Surprisingly that is exactly what he did. During our road trip, he talked about his ideas for the first page. It was such a nice day, I asked him to consider drawing at the beach park so his younger brothers could swim.. He didn’t like it but agreed to compromise. We would stop first at Starbucks than find a place to write and illustrate down by the lake.

“Do you like what I’ve drawn?”

Though it took two trips back to the car to retrieve what he had forgotten, first his paper and pencil, next the wooden board he had brought with him, a smooth surface to place his paper and draw on, John sat down and began to draw. A breeze cooled the afternoon, relief from the hot summer day. The lake with the mountains all around and the sky above were many layers of sun shined shades of blue. For a short time, we sat side by side, illustrating and writing in the quiet calm that nature sometimes brings. I watched him for the seconds that he was relaxed enough to be free from the OCD tics that make it so hard for him to formulate his thoughts and speak. A beautiful thing to see. I smiled and said….

“I love it…”

-Chris….

My daughter Dani likes to put books on hold at our neighborhood library. Lot’s of them…. Because of this I often receive email notices that the books have arrived and are waiting for her to pick up and check out.

Today she had a special one to show off to her brother John ….

“WAIT! Do they REALLY have Bean and Pocket at the LIBRARY?”

John yelled as he walked through the glass doors leading into the main room of the library. Dani was waiting on the other side holding a copy of Bean and Pocket that she had reserved as a surprise for John.

“I can’t BELIEVE Bean and Pocket is at the library!”

Several librarians immediately looked our way at John’s excited exclamation with raised eyebrows but kindly refrained from asking us to use our library voices. I however thought it best to remind John that with all due respect, we should speak quietly.

“I’m REALLY excited… IT’S here…!”

John whispered loudly. Several people looked up from books they were reading to find out what the commotion was about. The expressions on the faces of the librarians watching us turned to curiosity when I whipped out my camera to take a couple quick photos.

“Bean and Pocket is AT the LIBRARY!”

John’s smile lit up his face as he spoke. He had forgotten to whisper and the raised volume of his voice drew more curious stares. Dani proceeded to check out her stack of books, Bean and Pocket placed carefully on the top, her way of letting John know she loved him.

“IT’S a LIBRARY book!”

John said in awe. It was closing time at the library. One of the librarians locked the door behind us as we left the building. We stopped so I could take a couple more photos than off we walked to the car. John sat in the front seat, his blue eyes twinkling, a smile still on his face. It was easy to see that he was greatly pleased that our book had made it’s way to the library. I pulled out of the parking lot, the little yellow book sitting in John’s lap…

“BEAN AND POCKET was at the library…”

-Chris

*Bean and Pocket

sold on Amazon.com 

For most people who do not happen to live in the *Land of A there may be a “Take for Granted” life style of seemingly easy to navigate days in which ordinary family events are enjoyed with little strife..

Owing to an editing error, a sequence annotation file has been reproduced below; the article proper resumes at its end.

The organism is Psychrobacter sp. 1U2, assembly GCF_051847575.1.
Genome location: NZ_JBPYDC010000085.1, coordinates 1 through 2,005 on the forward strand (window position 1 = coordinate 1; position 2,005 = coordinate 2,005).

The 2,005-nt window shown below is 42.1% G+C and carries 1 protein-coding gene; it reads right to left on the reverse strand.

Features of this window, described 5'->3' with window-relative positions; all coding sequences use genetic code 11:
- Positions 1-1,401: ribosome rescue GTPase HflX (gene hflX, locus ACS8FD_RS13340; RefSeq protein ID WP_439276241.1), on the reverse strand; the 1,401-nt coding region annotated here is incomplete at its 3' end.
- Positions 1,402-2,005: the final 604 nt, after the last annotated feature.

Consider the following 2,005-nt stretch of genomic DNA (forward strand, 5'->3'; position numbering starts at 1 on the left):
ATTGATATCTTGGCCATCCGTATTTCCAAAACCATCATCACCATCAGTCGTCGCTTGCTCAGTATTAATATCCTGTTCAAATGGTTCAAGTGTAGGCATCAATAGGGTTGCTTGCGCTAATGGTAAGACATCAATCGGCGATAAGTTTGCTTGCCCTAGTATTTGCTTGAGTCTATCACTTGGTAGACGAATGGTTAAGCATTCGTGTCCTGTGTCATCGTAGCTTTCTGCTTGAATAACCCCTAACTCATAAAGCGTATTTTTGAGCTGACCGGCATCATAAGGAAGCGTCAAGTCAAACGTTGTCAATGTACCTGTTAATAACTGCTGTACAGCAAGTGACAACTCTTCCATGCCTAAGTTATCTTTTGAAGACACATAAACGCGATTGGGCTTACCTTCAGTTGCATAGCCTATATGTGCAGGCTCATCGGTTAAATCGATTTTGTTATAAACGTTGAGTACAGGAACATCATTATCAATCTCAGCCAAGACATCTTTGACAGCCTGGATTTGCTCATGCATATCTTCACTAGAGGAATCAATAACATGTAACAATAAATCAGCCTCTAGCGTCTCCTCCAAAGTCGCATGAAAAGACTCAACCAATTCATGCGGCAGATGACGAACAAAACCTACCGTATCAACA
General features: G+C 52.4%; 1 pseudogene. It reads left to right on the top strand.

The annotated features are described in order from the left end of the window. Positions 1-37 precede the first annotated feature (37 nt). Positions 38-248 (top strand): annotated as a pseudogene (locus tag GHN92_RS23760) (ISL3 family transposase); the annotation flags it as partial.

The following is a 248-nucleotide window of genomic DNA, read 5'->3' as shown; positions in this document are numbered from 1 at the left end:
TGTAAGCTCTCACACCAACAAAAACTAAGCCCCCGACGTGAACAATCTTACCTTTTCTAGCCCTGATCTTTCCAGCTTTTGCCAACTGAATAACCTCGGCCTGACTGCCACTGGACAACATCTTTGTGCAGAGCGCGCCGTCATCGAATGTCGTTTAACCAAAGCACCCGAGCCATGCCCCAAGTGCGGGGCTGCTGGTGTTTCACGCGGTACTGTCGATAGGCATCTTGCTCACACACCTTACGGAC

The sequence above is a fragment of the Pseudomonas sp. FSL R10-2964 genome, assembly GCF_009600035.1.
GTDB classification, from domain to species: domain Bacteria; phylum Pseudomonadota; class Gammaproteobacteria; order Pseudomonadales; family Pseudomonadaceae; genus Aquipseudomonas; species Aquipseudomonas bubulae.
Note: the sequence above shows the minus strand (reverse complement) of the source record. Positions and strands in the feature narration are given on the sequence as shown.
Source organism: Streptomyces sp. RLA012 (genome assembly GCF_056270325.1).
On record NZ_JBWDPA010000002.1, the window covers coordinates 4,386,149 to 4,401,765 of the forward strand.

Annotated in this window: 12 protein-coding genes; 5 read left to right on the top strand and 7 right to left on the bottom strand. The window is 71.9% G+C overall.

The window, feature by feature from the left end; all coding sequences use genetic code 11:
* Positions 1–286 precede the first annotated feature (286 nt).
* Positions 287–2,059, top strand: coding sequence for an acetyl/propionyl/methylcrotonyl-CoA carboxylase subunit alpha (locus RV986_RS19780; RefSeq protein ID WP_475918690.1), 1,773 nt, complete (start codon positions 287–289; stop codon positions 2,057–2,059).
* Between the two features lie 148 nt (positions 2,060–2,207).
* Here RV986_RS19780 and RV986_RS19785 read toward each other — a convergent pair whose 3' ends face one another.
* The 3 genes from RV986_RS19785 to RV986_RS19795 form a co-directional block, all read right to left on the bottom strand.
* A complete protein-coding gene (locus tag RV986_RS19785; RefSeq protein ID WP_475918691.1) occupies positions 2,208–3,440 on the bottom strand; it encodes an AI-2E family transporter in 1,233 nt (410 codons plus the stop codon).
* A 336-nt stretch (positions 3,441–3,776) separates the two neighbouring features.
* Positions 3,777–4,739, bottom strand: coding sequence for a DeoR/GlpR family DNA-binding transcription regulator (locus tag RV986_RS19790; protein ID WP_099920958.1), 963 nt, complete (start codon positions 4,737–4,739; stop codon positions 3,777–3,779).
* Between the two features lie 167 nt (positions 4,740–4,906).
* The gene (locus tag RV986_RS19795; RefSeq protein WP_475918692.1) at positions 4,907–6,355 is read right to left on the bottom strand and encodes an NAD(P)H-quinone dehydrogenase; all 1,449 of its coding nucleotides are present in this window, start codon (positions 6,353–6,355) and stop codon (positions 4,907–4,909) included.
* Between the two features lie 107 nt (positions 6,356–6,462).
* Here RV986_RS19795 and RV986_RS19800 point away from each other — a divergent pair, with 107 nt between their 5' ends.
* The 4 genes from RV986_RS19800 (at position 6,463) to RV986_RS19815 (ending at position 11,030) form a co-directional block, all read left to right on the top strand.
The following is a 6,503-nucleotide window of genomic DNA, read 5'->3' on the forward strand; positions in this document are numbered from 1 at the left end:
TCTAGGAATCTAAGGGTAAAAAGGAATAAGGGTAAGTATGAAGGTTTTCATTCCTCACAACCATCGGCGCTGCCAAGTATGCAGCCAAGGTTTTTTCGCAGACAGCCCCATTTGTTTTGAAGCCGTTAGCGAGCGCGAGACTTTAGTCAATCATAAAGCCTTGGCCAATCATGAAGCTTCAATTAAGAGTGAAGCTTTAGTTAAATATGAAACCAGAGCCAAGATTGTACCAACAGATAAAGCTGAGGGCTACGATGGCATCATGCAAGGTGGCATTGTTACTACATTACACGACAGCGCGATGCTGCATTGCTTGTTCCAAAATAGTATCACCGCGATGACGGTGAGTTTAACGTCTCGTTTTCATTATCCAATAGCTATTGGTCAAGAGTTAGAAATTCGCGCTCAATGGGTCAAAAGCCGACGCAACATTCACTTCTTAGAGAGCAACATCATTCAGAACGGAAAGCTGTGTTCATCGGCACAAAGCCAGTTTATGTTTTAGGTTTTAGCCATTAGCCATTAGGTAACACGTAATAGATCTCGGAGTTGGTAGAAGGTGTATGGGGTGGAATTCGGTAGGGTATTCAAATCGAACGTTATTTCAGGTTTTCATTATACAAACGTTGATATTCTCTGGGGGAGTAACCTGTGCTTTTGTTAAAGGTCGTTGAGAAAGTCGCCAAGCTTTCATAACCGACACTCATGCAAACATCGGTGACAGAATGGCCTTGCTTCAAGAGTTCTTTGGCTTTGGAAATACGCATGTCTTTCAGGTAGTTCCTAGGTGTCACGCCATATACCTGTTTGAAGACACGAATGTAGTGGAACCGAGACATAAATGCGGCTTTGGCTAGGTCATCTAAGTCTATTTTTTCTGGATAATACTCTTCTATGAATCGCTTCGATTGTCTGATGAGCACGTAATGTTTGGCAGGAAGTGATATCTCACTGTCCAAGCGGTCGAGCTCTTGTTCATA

Take for example, a family hike planned on a weekend morning. All will cheerfully or not, wake up, take a shower, and brush their teeth. They will complete household chores such as making sure the dogs are fed, dishes done, and breakfast served. Any complaints, disagreements or mild temper tantrums may be normal but resolved sometime in the near future. Maybe they all will go about filling their water bottles instead of forgetting, than grab for their backpacks and shoes and head out to the family truckster, ready for the morning of adventure.

In the *Land of A, a vortex usually reigns supreme. Steps must be strictly adhered to in order not to slip right on over into the chaos of the abyss that unless one has mountain climbing skills, can barely manage the climb out of.

So it is that in this vortex leading to the abyss, maybe a hundred times or more one must verbally circle and do laps with one-of-my-own. Sort of like the trail race last weekend that had a mile or two, of six to twelve inches of heavy clay mud that one had to muck, not run through.

The first verbal laps may include the phrases, “Do you want me to take a shower?” and “Just say yes.” Shower and bathroom time will usually take three to ten times that of any sort of normal time and effort. One must also consider negotiating a daily peace treaty on the whole roll of toilet paper that will inevitably be used. Please don’t do it but if so, “I”m begging,”…. Please flush often as to not chronically clog the toilet or trigger that overflow that is destined to happen.

Everybody else is ready. But here’s the tricky part. One-of-my-own has not eaten. I’ve got it all figured out. Yes I do. Because I’ve lived a long time in the *Land of A and have plan A, plan B, and plan C always on my mind. Breakfast is going to be served “to go”, so we can get on our way. Right?…. hmmm..

Plan A today doesn’t really avoid the verbal circles and laps that must be completed before one-of-my-own can walk out the door. “What’s for breakfast?” “I SAID…. what’s for breakfast?” “MAN, I feel calm today!” “Can we have a good day?” “Let’s have a good day.” Add in a couple more similar phrases and we may spin in circles for another twenty minutes or more before one-of-my-own can jump off the verbal lap of loops and move on with his day.

Sprinting for the family truckster doesn’t work in the efforts to get on with the adventure. Defeated, one sinks into the seat, with head down on the wheel as another verbal loop erupts. “Can we have a good day guys?” “What’s for breakfast?” “Do you want me to take a shower?” This could potentially be the theme song of the ride up the mountain.